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Arwa Damon Receives Award

By George H. Damon
Arwa Damon Receives Award

Arwa Damon, CNN’s Emmy Award winning Senior International Correspondent, is an example of how international school and life experiences can build an understanding of the interconnectedness of life, the importance of our similarities over our differences, the value of free expression and the responsibility it brings, as well as the humanity that exists in every situation.
Currently working and living in Beirut, Arwa is the recipient of the International Women’s Media Foundation (IWMF) “Courage in Journalism” award, which celebrates the courage of journalists facing incredible dangers in pursuing a story. Arwa’s reporting has taken her to countries where few, if any, laws exist to protect press freedoms; where journalists face constant intimidation and the possibility of imprisonment; and where she could at times find a price on her head.
Born in Boston, Massachusetts to an American father and a Syrian mother (Arwa’s grandfather was former Syrian Prime Minister, Muhsin al-Barazi, assassinated in a military coup in 1949), Arwa spent much of her formative years traveling and living abroad, attending international schools in Rabat, Morocco (Rabat American School) and Istanbul, Turkey (Robert College). During this time, she gained command over four languages: Arabic, English, French, and Turkish.
Arwa’s strong international schooling allowed her to graduate with honors from Skidmore College in New York with a double major in French and Biology, and a minor in International Affairs. Following graduation, she went to work in New York City.
With the events of 9/11, everything changed in Arwa’s world, and she turned to journalism as a means of communicating with the world. Her language facility opened up an opportunity at Camera Planet, an international media company from which she launched her new career.
In an interview with Tania Hussein of the IWMF, Arwa stated “I was living in New York. Afghanistan had happened, and the United States was gearing up for war in Iraq. Being an Arab American, I grew up deeply entrenched in both cultures and felt an inexplicable sense to a certain degree—a desire, a need—to go out there, and because of my own personal life experiences, to try to build cross-cultural bridges of understanding and compassion.”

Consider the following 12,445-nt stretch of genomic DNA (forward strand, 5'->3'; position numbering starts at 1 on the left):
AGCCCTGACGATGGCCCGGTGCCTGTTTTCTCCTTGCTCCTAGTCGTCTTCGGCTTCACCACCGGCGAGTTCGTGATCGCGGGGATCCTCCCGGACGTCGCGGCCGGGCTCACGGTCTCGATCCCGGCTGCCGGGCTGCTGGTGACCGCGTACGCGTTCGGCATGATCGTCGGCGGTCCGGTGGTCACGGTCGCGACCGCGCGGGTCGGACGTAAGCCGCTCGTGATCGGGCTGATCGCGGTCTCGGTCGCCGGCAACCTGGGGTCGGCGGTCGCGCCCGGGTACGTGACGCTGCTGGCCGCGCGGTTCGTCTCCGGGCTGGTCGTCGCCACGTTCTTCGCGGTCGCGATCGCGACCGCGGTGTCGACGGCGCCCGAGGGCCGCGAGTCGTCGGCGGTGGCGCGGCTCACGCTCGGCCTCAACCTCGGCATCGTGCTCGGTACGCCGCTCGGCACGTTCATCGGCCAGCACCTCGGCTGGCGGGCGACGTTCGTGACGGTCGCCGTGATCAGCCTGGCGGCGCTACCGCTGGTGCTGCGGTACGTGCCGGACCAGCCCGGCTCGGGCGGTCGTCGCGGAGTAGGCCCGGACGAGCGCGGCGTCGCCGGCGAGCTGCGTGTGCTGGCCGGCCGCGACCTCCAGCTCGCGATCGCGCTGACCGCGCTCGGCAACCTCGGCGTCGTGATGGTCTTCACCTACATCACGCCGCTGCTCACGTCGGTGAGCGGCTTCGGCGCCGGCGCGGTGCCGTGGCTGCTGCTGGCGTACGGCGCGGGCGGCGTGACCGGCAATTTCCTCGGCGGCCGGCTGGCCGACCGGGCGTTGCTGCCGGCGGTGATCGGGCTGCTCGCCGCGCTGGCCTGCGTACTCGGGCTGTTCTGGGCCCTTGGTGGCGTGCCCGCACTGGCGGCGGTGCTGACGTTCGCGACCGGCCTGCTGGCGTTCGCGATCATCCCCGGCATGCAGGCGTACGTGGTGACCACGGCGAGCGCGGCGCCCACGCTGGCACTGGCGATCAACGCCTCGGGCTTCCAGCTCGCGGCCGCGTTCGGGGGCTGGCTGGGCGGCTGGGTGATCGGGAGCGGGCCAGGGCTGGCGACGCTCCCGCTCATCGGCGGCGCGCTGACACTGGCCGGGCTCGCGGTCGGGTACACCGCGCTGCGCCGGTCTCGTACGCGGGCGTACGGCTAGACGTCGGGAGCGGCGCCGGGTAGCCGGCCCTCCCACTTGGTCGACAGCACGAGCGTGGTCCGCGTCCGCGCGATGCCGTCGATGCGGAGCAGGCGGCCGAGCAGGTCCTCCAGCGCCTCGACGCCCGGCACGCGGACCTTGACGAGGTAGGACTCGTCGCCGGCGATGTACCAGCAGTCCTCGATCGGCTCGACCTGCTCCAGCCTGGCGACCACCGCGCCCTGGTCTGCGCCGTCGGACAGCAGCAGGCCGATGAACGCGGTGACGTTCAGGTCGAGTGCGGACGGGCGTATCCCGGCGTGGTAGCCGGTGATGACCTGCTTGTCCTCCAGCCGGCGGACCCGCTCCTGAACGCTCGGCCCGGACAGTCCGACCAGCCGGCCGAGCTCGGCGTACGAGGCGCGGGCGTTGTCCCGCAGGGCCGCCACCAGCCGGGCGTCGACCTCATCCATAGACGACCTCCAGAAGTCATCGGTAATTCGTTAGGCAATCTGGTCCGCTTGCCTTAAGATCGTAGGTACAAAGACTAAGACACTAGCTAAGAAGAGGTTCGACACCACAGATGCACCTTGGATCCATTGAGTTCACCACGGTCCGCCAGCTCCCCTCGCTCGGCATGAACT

Arwa started her career as a freelance producer in Iraq in 2003, and by 2006 was working full time as a correspondent for CNN. Her work at CNN has led her to cover stories throughout the Middle East, South Asia, and Africa, ranging from conflicts to climate change to ivory smuggling. In the case of the Middle East, she describes in her interview with the IWMF why she feels it is so important to humanize each story.
“When it comes to the Middle East, the problems there are so multi-faceted and so difficult to understand that often there is a sense that it is too overwhelming to cover—and it’s not, because every issue can be simplified and described in the story of a single individual. The story of the child who, all of a sudden, looks up to the sky as jets are flying overhead and points to barrel bombs—it’s a sickening twisted game that they play, ‘Where’s the bomb going to land next?’—and others who find themselves convulsing in fears that they don’t understand. We need to continue to strive to tell these different stories.”
Arwa understands the power of being a journalist, and is willing to risk her life to bring “the true story from the victim’s eyes.”
Arwa Damon is the daughter of George Damon, a longtime international schools administrator, most recently of ACS Beirut.

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